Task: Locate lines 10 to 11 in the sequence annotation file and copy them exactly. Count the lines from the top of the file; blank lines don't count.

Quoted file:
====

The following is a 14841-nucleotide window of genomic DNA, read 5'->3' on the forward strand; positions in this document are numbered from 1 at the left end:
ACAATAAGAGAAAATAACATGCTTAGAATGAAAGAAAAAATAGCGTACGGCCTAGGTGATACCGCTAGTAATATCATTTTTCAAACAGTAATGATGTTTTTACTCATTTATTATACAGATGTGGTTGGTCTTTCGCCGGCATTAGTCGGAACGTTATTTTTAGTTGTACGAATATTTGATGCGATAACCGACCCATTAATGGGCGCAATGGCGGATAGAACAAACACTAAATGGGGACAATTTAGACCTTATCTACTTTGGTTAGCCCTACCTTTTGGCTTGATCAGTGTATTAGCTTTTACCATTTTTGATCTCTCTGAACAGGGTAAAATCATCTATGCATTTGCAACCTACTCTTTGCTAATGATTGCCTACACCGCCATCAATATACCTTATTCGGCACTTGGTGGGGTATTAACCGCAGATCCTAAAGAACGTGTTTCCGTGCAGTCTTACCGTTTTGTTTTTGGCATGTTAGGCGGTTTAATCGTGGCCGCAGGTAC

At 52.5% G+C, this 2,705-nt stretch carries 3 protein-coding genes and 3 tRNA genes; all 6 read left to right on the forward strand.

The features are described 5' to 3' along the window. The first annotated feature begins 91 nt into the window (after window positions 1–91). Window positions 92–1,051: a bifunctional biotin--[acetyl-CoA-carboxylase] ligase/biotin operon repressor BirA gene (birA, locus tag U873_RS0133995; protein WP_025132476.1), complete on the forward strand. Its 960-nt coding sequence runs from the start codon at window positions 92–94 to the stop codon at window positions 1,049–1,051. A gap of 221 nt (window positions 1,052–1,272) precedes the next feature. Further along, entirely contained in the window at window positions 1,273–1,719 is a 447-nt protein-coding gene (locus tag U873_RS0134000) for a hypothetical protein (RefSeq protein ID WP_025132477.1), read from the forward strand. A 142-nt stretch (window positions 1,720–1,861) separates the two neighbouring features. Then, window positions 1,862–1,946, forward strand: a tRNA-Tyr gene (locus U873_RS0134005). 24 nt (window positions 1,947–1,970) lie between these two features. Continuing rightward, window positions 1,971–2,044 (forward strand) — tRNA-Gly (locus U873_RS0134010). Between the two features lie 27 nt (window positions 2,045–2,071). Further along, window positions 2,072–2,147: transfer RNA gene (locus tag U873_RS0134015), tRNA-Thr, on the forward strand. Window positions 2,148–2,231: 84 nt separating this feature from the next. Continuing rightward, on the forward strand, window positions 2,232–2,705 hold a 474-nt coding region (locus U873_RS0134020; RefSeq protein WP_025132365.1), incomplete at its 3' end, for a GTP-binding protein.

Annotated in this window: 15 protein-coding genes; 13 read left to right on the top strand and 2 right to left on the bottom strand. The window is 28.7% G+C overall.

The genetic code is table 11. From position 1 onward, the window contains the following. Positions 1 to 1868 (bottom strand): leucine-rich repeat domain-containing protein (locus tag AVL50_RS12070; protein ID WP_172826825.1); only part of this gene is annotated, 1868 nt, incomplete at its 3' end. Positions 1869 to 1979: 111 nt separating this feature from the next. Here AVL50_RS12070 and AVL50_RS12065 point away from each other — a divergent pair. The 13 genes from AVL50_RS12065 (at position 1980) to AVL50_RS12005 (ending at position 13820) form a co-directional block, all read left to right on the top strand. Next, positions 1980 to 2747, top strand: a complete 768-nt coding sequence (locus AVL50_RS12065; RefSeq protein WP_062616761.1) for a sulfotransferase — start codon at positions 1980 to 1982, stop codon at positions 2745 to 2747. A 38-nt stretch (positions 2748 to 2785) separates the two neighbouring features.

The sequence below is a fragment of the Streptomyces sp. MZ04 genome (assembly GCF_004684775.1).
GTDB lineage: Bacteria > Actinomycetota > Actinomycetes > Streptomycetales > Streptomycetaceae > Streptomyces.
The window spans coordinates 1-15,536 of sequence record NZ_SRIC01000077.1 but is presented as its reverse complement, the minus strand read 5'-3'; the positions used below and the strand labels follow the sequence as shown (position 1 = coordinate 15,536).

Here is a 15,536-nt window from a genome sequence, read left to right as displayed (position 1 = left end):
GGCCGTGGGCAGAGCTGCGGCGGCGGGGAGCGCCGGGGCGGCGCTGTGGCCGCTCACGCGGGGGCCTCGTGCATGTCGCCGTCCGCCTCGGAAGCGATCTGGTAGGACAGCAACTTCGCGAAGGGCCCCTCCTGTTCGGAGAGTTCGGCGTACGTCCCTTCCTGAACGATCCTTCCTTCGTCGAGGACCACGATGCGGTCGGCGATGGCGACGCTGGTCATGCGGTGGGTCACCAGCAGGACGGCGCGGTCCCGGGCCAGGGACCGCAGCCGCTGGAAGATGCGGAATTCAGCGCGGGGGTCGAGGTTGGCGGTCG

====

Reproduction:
Here is a 15,536-nt window from a genome sequence, read left to right as displayed (position 1 = left end):
GGCCGTGGGCAGAGCTGCGGCGGCGGGGAGCGCCGGGGCGGCGCTGTGGCCGCTCACGCGGGGGCCTCGTGCATGTCGCCGTCCGCCTCGGAAGCGATCTGGTAGGACAGCAACTTCGCGAAGGGCCCCTCCTGTTCGGAGAGTTCGGCGTACGTCCCTTCCTGAACGATCCTTCCTTCGTCGAGGACCACGATGCGGTCGGCGATGGCGACGCTGGTCATGCGGTGGGTCACCAGCAGGACGGCGCGGTCCCGGGCCAGGGACCGCAGCCGCTGGAAGATGCGGAATTCAGCGCGGGGGTCGAGGTTGGCGGTCG